Remarks by Kathleen Fitzpatrick on Her Swearing-In Ceremony as U.S. Ambassador to Timor-Leste

Great Seal of the United States

December 22, 2017

Burns Auditorium, Department of State

Thank you, Under Secretary Shannon. Welcome to Ambassador Alves of Timor-Leste, INR Assistant Secretary Ambassador Dan Smith, Acting Assistant Secretary Susan Thornton – soon to be or is, actually, the nominee as Assistant Secretary for the East Asia and Pacific Bureau – and other senior officials and distinguished guests. And to all of the Fitzpatricks, Figueroas, McAllisters, Zelinskys, O’Gradys, Wortmans – everyone who came from far and wide to join us here today. And welcome to all of my State Department friends and colleagues, all of you devoted stalwarts who are here on the Friday before the biggest holiday weekend of the year. Thank you so much for being here to share this moment with us.

Under Secretary Shannon, I am honored and grateful for the confidence that the President and the Secretary have placed in me by appointing me as the next U.S. Ambassador to Timor-Leste – and to the Senate for confirming me in this position.

This has been an amazing journey for my family and me. Without my husband, Richard Figueroa, also a Foreign Service Officer (and a lawyer and former Director of the Puerto Rico Federal Affairs Agency in Washington), this moment would not have been possible. We have been the proverbial Foreign Service “tandem couple” since 1990. He has made it possible for me to have a wonderful life, a beautiful family, and a career that has been so challenging and rewarding.

We are also so proud of our two daughters, Elizabeth and Alexandra, who have shared our journey every step of the way in places like Moscow, Brussels and Madrid – and our life in assignments here in Washington. Thank you to both of you.

I’d also like to welcome members of my family. My brothers Mike and Tom Fitzpatrick, my sisters-in-law Laura and Terry, numerous nieces and nephews, and I think there’s a grandnephew somewhere in the room, and my cousins. I could not ask for a more supportive and loving family. And with them I’d like to note my aunt Judy McAllister, who is here today in her own right but also representing my Mom and Dad who passed away six years ago. My parents would have been very proud of this moment. We miss our Mom especially at this time of year. And our Dad, who was a WWII veteran, served in the army air corps in the war and was actually a POW for a year and a half – he’s a hero to us for his service and devotion to country, duty, and family.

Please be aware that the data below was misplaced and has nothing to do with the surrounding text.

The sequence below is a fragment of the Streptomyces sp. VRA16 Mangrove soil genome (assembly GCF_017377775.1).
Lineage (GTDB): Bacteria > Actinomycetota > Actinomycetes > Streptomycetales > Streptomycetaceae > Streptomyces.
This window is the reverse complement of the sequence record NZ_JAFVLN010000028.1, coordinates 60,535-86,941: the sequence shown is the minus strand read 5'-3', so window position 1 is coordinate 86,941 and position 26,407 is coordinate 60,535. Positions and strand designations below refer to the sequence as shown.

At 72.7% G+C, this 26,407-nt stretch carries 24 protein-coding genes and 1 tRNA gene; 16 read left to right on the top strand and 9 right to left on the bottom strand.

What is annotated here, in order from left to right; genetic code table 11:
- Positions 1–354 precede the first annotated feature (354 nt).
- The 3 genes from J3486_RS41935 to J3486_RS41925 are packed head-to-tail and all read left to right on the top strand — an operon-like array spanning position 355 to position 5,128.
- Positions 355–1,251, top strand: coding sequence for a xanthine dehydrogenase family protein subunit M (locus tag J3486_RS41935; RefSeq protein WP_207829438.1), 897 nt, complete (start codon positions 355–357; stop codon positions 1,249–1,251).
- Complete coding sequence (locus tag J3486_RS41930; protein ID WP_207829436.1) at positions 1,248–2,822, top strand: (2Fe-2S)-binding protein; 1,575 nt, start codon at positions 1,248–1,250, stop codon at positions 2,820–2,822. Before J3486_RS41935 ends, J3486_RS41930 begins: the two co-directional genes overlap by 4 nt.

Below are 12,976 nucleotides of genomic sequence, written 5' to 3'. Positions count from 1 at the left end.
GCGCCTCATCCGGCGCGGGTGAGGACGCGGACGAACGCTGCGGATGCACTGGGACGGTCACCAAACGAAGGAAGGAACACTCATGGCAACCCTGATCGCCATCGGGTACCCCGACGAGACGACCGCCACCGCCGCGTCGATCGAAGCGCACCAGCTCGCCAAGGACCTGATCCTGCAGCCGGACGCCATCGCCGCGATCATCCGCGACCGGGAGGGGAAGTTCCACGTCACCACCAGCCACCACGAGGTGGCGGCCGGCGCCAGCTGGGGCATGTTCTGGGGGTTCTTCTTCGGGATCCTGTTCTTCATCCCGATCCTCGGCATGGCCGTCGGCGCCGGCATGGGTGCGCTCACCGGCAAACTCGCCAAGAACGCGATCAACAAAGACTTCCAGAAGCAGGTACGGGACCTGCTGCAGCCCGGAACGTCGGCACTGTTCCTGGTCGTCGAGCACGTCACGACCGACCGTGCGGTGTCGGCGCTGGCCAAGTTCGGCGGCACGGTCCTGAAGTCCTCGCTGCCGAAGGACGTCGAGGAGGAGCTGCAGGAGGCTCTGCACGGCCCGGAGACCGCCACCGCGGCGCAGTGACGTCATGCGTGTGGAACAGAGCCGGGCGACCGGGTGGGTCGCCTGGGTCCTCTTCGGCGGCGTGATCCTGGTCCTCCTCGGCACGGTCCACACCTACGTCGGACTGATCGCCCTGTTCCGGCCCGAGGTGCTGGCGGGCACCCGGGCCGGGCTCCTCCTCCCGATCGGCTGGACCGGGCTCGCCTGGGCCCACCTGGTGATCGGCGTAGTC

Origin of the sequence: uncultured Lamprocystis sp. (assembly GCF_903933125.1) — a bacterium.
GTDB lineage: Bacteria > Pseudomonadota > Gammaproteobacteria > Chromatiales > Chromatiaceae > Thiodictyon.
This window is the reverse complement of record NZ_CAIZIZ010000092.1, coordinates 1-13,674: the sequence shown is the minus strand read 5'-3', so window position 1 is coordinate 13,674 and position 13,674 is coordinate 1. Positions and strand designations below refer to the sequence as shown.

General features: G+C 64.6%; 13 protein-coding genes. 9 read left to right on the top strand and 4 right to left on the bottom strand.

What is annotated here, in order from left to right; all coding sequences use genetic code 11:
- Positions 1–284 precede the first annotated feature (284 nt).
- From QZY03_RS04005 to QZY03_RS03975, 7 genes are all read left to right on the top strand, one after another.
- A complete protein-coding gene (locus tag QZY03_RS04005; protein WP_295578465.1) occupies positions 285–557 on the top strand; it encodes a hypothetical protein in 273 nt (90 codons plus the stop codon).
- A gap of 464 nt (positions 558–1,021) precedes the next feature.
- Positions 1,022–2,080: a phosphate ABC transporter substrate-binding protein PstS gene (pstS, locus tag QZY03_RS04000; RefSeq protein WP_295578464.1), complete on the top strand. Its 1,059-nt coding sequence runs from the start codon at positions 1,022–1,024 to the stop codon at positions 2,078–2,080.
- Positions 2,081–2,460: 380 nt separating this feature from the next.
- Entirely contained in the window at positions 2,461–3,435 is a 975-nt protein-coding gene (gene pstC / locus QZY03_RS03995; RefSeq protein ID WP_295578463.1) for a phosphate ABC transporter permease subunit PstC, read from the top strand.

I also want to give a big shout out to the Figueroas – many of whom are in Puerto Rico and St. Thomas – living through the difficulties of Hurricane Maria with dignity and pride. They are represented here today by one of Richard’s three brothers – Dr. Edgar Figueroa and my sister-in-law Jerri – and our niece Liliana and her husband Gilberto, who join us from South Carolina. We know that Richard’s parents are also here in spirit.

And now Richard and I are eager to join our new extended family as we represent the United States in Timor-Leste. Ambassador Alves, I take on this new role as the U.S. Ambassador with great respect for the people of Timor-Leste and their accomplishments. Timor-Leste, as Ambassador Shannon said, is Asia’s newest nation. The country has demonstrated that it is possible for a new country to emerge from years of conflict as a nation succeeding on the foundations of democratic principles.  Timor-Leste and the United States share a friendship based on those common values, and our bilateral relations are anchored in mutual respect and admiration.

As Secretary Tillerson said in a message on Timor-Leste’s Independence Day: “Fifteen years of independence is a remarkable milestone, reflecting the resolve and commitment of the Timorese people to build a new democracy based on respect for human rights and the rule of law. We are committed to deepening ties between the American and Timorese peoples for years to come.” I will work to fulfill our commitment to deepen ties with a country that has earned our respect and set its own path as a democratic and resilient state, as was exemplified earlier this year as Timor-Leste held peaceful, credible and fair presidential and parliamentary elections for the first time without UN peacekeepers.